“I’m not going to punish. It has nothing to do with me. Punishment is for God. Who unions should support or not support, that’s up to the unions. Nobody’s going to tell them what to do.”

Also on Thursday was an activist organized protest of Cuomo’s bullying tactics. It wasn’t long before electeds were leaking that they had been pressured by Cuomo’s people not to attend. The New York Times story on Cuomo’s pressure tactics opened with the lede: “Nice rally you have there. It’d be a shame if anything happened to it.” It was just the thing Cuomo doesn’t need.

There is already a clear enthusiasm gap between Nixon’s and Cuomo’s supporters. Cuomo has relied on major donors to fill his coffers for decades. Nixon is racking up small donations, and with the WFP “under attack,” more progressives are likely to get involved. The more Cuomo flails, the more scrutiny he will attract, the more press conferences he’ll hold, the more TV cameras he’ll find himself in front of, the more reporters asking questions he’ll have to face, and with all that comes the ever-increasing likelihood that Cuomo will say even more bat-shit crazy things.

Let’s not forget that three weeks ago Cuomo surrogate Christine Quinn welcomed Nixon to the race by calling her an “unqualified lesbian.” Given his track record, Cuomo is likely to do worse than that.

But there is good in all of this for the state.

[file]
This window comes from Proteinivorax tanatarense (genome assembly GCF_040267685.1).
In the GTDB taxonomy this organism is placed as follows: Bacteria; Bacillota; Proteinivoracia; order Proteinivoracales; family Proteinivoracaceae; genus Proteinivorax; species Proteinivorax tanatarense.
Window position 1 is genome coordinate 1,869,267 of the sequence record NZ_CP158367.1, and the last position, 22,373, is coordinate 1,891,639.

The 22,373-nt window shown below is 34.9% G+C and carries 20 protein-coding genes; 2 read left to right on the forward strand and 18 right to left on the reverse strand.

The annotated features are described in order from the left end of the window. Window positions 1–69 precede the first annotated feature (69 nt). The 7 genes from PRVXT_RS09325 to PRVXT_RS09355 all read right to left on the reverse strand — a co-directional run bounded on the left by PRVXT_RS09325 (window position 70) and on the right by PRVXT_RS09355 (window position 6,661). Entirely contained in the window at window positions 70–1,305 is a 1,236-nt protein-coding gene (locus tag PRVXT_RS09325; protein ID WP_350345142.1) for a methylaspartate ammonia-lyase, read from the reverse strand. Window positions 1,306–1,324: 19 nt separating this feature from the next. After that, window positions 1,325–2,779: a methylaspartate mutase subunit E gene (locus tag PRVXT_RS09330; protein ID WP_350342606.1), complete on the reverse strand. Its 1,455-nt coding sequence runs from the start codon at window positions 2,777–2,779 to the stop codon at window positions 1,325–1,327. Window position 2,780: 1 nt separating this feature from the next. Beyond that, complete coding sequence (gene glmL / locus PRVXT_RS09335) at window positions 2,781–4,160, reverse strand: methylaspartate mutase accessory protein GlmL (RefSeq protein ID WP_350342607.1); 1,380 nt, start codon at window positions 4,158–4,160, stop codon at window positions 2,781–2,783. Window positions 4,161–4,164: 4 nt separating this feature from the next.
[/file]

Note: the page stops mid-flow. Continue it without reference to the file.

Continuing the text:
Yesterday Cuomo announced he will issue an executive order to restore voting rights to inmates on parole for felonies. It’s a good step forward for New York on a particular issue that I don’t recall Cuomo’s expressing interest in ever before. Restoring voting rights was not part of Cuomo’s policy book this year.

And then there was the Cuomo administration’s response to the criticism of the executive order from the right. Republicans cried bloody murder, suggesting the move would essentially “pardon” criminals. Cuomo spokesperson Rich Azzopardi tweeted that a number of more conservative states than New York already allow paroled felons to vote. So was the move spectacular and groundbreaking? Or late in coming?

Cuomo has not been shy about issuing executive orders in the past; he’s issued them to give the AG authority to investigate police shootings of unarmed civilians, to ensure pay equality in state government, to force the state to divest entities supporting boycotts of Israel and a host of other issues.

Cuomo’s recent executive order was so nakedly a ploy to win headlines back from Nixon that even the advocates who welcome the move wondered why Cuomo didn’t act at any other point during his time as governor.

A point about executive orders: they can easily be undone by future governors.